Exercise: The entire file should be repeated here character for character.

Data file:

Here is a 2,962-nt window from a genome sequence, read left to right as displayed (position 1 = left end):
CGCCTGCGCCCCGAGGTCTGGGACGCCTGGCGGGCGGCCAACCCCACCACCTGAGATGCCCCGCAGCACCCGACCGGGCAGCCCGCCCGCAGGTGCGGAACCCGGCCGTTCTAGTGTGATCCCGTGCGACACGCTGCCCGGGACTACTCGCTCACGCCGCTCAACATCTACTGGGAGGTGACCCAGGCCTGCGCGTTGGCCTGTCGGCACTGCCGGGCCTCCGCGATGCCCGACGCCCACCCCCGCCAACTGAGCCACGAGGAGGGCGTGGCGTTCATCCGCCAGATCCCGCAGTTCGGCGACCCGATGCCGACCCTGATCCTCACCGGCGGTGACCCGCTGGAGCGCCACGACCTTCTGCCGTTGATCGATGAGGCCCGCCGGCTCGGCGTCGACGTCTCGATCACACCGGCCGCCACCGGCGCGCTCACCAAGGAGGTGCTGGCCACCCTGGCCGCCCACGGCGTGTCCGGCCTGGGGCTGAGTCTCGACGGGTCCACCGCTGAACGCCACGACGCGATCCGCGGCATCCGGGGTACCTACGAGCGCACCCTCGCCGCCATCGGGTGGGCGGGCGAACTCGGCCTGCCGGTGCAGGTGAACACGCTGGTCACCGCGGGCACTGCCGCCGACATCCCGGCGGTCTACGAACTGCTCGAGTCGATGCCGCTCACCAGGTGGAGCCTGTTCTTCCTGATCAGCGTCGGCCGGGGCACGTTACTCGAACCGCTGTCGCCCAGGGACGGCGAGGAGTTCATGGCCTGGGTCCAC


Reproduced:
Here is a 2,962-nt window from a genome sequence, read left to right as displayed (position 1 = left end):
CGCCTGCGCCCCGAGGTCTGGGACGCCTGGCGGGCGGCCAACCCCACCACCTGAGATGCCCCGCAGCACCCGACCGGGCAGCCCGCCCGCAGGTGCGGAACCCGGCCGTTCTAGTGTGATCCCGTGCGACACGCTGCCCGGGACTACTCGCTCACGCCGCTCAACATCTACTGGGAGGTGACCCAGGCCTGCGCGTTGGCCTGTCGGCACTGCCGGGCCTCCGCGATGCCCGACGCCCACCCCCGCCAACTGAGCCACGAGGAGGGCGTGGCGTTCATCCGCCAGATCCCGCAGTTCGGCGACCCGATGCCGACCCTGATCCTCACCGGCGGTGACCCGCTGGAGCGCCACGACCTTCTGCCGTTGATCGATGAGGCCCGCCGGCTCGGCGTCGACGTCTCGATCACACCGGCCGCCACCGGCGCGCTCACCAAGGAGGTGCTGGCCACCCTGGCCGCCCACGGCGTGTCCGGCCTGGGGCTGAGTCTCGACGGGTCCACCGCTGAACGCCACGACGCGATCCGCGGCATCCGGGGTACCTACGAGCGCACCCTCGCCGCCATCGGGTGGGCGGGCGAACTCGGCCTGCCGGTGCAGGTGAACACGCTGGTCACCGCGGGCACTGCCGCCGACATCCCGGCGGTCTACGAACTGCTCGAGTCGATGCCGCTCACCAGGTGGAGCCTGTTCTTCCTGATCAGCGTCGGCCGGGGCACGTTACTCGAACCGCTGTCGCCCAGGGACGGCGAGGAGTTCATGGCCTGGGTCCAC